PHP is a shit language. I forget the website, but there is a programmer that tears down the PHP language and gives some pretty damn good examples of why PHP is a pile of shit. I won't bother to reiterate it here. Suffice to say, PHP is collection of shit piled upon shit, piled upon more shit. It's an ecosystem of layered shit, like a smelly swamp with peanut critters running around fighting with the bits of corn.

          That being said, it's amazingly functional and easy shit to use. It IS easy to integrate with Apache or NGINX. It IS easy to create scripts run by web servers that in turn can execute local code. I've created many websites, backends, and projects using PHP. It's a very powerful and useful toolbox that gets shit done.

          It's probably never going to be something that is very secure though, or extremely performant. At least compared to other solutions. Although with that being said, you can again take a PHP script and "compile it" so that it doesn't have to be run through a script interpreter each time. There are optimizations you can do to make PHP code run much faster than normal.

          Since I'm interested in security over ease of use, I'm playing around with Perl. Not as easy to use as PHP maybe, but it is a decent alternative to PHP. As it's sort of fundamental in the BSD world, it's nice to have a webserver machine that has no PHP/Apache/Node.JS anywhere in it. Just Perl. It has a much smaller attack surface when Perl/NGINX is the only thing being used in a hardened OpenBSD server.

          Use the best tool for the job. While PHP has its drawbacks, it's functional and you can make a lot of different applications and websites that will work. You can't ignore just how much has been written in PHP that performs well and is very useful to the users who depend on it.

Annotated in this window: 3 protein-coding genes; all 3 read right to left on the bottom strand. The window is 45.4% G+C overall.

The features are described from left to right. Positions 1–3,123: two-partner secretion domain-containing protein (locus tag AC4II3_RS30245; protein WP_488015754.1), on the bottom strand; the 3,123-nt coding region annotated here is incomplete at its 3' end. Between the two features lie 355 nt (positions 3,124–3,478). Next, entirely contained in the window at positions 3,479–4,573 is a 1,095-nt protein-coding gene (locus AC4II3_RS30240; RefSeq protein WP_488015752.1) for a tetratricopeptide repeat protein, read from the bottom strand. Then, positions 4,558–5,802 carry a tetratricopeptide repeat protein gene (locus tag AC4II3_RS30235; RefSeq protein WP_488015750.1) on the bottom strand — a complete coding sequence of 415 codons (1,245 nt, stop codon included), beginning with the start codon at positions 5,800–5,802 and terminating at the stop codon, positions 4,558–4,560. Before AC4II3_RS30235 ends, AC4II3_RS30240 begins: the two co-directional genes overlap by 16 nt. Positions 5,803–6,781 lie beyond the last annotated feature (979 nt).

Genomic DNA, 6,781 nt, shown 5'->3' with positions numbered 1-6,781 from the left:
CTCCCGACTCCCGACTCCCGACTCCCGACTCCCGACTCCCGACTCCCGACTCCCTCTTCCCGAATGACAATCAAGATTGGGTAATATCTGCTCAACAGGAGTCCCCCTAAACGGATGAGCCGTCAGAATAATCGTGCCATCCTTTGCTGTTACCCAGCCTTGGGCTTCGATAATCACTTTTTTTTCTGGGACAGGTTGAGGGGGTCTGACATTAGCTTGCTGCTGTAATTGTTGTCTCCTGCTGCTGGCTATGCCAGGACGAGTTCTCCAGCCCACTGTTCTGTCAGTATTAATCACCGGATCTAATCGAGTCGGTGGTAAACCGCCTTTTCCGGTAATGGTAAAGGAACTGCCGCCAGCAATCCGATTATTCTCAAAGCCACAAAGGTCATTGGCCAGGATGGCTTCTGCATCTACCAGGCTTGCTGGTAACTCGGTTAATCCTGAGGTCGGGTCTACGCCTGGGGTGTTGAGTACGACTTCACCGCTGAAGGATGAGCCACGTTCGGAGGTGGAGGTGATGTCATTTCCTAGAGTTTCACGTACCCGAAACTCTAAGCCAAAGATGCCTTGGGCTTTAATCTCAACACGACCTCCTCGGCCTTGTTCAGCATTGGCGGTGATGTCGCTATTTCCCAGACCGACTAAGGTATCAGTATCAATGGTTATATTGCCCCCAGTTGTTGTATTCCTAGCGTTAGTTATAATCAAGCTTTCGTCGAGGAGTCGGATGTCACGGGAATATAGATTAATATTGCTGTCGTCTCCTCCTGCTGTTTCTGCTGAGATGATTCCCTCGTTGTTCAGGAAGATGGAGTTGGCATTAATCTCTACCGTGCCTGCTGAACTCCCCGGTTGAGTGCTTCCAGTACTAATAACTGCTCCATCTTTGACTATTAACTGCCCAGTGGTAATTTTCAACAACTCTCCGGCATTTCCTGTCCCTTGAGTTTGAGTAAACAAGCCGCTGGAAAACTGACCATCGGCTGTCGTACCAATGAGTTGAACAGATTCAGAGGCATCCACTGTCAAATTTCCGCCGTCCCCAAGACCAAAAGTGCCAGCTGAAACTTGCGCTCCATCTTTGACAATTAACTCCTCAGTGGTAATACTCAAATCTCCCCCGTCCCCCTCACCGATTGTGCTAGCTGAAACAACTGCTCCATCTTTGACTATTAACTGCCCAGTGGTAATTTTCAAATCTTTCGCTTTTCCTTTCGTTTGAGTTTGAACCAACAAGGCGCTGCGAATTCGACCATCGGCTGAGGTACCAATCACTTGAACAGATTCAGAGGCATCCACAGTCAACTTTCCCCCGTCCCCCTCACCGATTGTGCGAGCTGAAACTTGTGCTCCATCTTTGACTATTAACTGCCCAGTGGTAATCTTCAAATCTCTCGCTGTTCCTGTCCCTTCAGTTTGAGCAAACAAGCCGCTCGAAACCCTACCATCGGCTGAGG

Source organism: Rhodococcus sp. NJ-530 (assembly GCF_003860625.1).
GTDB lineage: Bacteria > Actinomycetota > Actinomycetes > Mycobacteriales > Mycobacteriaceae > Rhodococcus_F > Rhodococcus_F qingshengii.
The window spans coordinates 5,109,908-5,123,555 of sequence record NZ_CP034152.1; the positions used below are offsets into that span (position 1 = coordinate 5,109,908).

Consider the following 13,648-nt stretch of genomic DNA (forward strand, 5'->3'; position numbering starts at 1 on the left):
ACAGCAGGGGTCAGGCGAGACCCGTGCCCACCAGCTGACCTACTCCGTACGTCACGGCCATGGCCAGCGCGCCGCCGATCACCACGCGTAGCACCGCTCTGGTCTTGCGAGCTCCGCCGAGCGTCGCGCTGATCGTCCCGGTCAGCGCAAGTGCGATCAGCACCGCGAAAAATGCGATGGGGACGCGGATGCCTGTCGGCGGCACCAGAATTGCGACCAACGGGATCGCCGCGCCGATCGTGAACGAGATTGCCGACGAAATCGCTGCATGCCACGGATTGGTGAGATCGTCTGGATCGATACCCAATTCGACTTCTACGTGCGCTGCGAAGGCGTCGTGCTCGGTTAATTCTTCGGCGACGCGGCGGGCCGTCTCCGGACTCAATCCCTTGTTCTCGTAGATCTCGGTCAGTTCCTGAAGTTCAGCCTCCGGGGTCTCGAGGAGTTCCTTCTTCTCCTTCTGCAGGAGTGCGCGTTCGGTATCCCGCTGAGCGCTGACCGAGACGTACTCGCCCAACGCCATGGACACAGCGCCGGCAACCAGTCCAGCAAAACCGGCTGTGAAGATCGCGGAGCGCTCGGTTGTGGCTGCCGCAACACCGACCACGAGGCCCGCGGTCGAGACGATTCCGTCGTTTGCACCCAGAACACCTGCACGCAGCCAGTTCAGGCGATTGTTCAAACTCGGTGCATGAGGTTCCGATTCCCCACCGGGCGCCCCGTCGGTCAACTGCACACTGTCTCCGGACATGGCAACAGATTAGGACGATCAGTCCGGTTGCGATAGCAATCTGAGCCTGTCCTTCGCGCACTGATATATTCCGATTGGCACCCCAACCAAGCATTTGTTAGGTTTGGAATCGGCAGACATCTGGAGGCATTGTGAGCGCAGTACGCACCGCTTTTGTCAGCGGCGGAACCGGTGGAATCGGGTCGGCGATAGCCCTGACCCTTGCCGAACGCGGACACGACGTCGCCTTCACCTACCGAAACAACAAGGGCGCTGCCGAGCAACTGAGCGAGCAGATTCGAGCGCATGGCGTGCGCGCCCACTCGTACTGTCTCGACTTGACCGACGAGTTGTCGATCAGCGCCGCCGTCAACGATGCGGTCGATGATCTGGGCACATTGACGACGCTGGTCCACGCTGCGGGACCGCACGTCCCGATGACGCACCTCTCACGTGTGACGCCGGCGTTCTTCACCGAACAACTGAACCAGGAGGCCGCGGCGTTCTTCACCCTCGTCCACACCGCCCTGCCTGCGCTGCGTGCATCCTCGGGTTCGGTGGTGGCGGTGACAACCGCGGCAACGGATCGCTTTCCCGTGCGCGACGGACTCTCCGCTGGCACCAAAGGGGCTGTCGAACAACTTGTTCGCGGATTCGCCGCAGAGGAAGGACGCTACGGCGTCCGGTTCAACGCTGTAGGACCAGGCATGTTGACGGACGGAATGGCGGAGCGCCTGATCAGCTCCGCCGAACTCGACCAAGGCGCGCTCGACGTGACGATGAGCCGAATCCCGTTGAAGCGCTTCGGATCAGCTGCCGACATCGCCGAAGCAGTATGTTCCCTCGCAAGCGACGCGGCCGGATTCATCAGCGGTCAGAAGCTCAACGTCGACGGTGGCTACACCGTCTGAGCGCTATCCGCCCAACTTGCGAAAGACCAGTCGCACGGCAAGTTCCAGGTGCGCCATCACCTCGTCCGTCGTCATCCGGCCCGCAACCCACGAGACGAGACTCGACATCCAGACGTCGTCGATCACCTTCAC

You're not wrong for using it. It's a good tool that has stood the test of time with plenty of uptime for mission critical applications everywhere.

          --
          Technically, lunchtime is at any moment. It's just a wave function.
          • (Score: 0) by Anonymous Coward on Wednesday November 24, @10:16PM (5 children)

            by Anonymous Coward on Wednesday November 24, @10:16PM (#1199369)

            "you can again take a PHP script and "compile it" so that it doesn't have to be run through a script interpreter each time"

            link or explanation? are you referring to swoole and roadrunner? I can't remember how those work under the hood.

            I'm in the process of moving to OpenBSD partially due to their first class PHP support. I use a PHP framework though. Any secure, performant and featured perl web frameworks you like? I'm too lazy not to use a framework.